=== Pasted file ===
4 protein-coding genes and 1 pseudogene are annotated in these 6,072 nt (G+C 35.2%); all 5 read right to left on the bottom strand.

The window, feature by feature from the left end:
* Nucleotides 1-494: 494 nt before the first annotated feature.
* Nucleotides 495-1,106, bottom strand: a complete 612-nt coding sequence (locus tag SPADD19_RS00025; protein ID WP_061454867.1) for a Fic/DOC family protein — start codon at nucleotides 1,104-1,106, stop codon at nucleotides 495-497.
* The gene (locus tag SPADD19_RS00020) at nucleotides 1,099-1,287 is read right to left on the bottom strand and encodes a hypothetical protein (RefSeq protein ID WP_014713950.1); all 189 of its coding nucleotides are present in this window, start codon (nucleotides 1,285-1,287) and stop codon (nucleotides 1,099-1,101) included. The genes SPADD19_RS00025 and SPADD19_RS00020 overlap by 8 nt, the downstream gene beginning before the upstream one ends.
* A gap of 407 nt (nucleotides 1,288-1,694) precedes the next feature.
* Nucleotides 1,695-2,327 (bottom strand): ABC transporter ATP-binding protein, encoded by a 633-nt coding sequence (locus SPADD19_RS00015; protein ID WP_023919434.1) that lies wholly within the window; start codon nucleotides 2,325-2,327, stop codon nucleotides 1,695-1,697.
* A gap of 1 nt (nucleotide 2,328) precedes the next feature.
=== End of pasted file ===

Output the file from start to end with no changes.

4 protein-coding genes and 1 pseudogene are annotated in these 6,072 nt (G+C 35.2%); all 5 read right to left on the bottom strand.

The window, feature by feature from the left end:
* Nucleotides 1-494: 494 nt before the first annotated feature.
* Nucleotides 495-1,106, bottom strand: a complete 612-nt coding sequence (locus tag SPADD19_RS00025; protein ID WP_061454867.1) for a Fic/DOC family protein — start codon at nucleotides 1,104-1,106, stop codon at nucleotides 495-497.
* The gene (locus tag SPADD19_RS00020) at nucleotides 1,099-1,287 is read right to left on the bottom strand and encodes a hypothetical protein (RefSeq protein ID WP_014713950.1); all 189 of its coding nucleotides are present in this window, start codon (nucleotides 1,285-1,287) and stop codon (nucleotides 1,099-1,101) included. The genes SPADD19_RS00025 and SPADD19_RS00020 overlap by 8 nt, the downstream gene beginning before the upstream one ends.
* A gap of 407 nt (nucleotides 1,288-1,694) precedes the next feature.
* Nucleotides 1,695-2,327 (bottom strand): ABC transporter ATP-binding protein, encoded by a 633-nt coding sequence (locus SPADD19_RS00015; protein ID WP_023919434.1) that lies wholly within the window; start codon nucleotides 2,325-2,327, stop codon nucleotides 1,695-1,697.
* A gap of 1 nt (nucleotide 2,328) precedes the next feature.